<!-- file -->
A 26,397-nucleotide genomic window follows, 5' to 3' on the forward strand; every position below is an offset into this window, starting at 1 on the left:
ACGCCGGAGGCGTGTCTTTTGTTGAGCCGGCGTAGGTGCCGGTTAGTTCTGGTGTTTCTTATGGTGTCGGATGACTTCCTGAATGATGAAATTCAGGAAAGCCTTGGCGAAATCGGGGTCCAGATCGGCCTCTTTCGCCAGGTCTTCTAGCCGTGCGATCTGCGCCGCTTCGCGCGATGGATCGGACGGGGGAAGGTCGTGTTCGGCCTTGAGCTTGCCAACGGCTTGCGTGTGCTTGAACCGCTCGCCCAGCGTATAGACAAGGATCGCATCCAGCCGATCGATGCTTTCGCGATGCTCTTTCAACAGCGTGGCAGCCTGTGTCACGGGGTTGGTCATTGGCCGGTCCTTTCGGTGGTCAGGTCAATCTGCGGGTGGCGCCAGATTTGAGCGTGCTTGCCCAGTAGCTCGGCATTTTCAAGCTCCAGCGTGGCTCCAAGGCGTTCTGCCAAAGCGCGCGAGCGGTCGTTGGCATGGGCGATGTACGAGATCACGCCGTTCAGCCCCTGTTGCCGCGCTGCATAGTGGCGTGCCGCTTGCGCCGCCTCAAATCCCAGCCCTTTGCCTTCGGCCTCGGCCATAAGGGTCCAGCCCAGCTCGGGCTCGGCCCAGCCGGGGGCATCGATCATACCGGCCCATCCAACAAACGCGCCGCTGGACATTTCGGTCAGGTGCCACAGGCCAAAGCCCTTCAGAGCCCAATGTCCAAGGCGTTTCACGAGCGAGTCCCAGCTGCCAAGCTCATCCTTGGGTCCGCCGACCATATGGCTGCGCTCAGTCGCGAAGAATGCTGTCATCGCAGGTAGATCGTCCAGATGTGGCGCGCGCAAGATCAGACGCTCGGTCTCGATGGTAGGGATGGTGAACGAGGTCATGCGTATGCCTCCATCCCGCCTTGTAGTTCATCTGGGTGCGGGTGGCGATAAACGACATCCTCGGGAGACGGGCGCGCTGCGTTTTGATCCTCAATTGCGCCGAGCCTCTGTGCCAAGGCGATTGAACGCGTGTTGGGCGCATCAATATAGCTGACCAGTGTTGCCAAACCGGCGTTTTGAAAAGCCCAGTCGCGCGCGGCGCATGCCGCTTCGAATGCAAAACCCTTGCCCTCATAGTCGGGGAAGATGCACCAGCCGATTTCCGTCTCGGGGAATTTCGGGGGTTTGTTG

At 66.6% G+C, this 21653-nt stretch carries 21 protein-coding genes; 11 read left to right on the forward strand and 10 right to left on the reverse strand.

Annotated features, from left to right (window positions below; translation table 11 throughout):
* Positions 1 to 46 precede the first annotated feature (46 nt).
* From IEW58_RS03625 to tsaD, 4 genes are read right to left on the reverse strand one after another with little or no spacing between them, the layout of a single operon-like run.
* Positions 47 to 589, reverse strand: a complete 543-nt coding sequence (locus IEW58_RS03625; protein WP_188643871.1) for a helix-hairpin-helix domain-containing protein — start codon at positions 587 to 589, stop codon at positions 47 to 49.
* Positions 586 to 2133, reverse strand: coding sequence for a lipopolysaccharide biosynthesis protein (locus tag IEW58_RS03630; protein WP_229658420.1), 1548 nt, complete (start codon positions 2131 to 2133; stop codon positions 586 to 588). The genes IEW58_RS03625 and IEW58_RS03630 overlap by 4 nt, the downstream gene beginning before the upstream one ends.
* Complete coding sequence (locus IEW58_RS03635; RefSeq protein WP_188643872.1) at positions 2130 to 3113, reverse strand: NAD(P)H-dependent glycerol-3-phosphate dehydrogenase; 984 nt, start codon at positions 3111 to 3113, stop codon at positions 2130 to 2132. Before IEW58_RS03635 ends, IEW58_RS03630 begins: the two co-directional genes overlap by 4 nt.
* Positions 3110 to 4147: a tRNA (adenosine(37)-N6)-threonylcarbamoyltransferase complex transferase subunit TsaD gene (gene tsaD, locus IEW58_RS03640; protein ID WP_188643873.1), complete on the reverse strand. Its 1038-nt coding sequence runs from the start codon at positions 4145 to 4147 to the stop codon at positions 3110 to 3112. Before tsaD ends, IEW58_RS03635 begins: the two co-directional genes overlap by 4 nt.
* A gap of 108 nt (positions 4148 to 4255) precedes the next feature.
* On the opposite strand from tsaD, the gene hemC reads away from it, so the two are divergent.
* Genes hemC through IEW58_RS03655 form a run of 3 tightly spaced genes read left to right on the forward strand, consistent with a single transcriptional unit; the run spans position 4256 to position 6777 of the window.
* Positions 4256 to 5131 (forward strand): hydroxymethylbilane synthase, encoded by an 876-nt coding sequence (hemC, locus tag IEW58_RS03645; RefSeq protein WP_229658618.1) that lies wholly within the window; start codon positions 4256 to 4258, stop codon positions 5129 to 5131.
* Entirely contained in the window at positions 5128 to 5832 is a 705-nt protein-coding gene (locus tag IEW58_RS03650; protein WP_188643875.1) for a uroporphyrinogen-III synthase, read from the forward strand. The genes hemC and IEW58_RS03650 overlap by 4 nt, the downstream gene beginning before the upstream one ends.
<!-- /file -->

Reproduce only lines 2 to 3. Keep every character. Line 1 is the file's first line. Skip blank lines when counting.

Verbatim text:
ACGCCGGAGGCGTGTCTTTTGTTGAGCCGGCGTAGGTGCCGGTTAGTTCTGGTGTTTCTTATGGTGTCGGATGACTTCCTGAATGATGAAATTCAGGAAAGCCTTGGCGAAATCGGGGTCCAGATCGGCCTCTTTCGCCAGGTCTTCTAGCCGTGCGATCTGCGCCGCTTCGCGCGATGGATCGGACGGGGGAAGGTCGTGTTCGGCCTTGAGCTTGCCAACGGCTTGCGTGTGCTTGAACCGCTCGCCCAGCGTATAGACAAGGATCGCATCCAGCCGATCGATGCTTTCGCGATGCTCTTTCAACAGCGTGGCAGCCTGTGTCACGGGGTTGGTCATTGGCCGGTCCTTTCGGTGGTCAGGTCAATCTGCGGGTGGCGCCAGATTTGAGCGTGCTTGCCCAGTAGCTCGGCATTTTCAAGCTCCAGCGTGGCTCCAAGGCGTTCTGCCAAAGCGCGCGAGCGGTCGTTGGCATGGGCGATGTACGAGATCACGCCGTTCAGCCCCTGTTGCCGCGCTGCATAGTGGCGTGCCGCTTGCGCCGCCTCAAATCCCAGCCCTTTGCCTTCGGCCTCGGCCATAAGGGTCCAGCCCAGCTCGGGCTCGGCCCAGCCGGGGGCATCGATCATACCGGCCCATCCAACAAACGCGCCGCTGGACATTTCGGTCAGGTGCCACAGGCCAAAGCCCTTCAGAGCCCAATGTCCAAGGCGTTTCACGAGCGAGTCCCAGCTGCCAAGCTCATCCTTGGGTCCGCCGACCATATGGCTGCGCTCAGTCGCGAAGAATGCTGTCATCGCAGGTAGATCGTCCAGATGTGGCGCGCGCAAGATCAGACGCTCGGTCTCGATGGTAGGGATGGTGAACGAGGTCATGCGTATGCCTCCATCCCGCCTTGTAGTTCATCTGGGTGCGGGTGGCGATAAACGACATCCTCGGGAGACGGGCGCGCTGCGTTTTGATCCTCAATTGCGCCGAGCCTCTGTGCCAAGGCGATTGAACGCGTGTTGGGCGCATCAATATAGCTGACCAGTGTTGCCAAACCGGCGTTTTGAAAAGCCCAGTCGCGCGCGGCGCATGCCGCTTCGAATGCAAAACCCTTGCCCTCATAGTCGGGGAAGATGCACCAGCCGATTTCCGTCTCGGGGAATTTCGGGGGTTTGTTG

At 66.6% G+C, this 21653-nt stretch carries 21 protein-coding genes; 11 read left to right on the forward strand and 10 right to left on the reverse strand.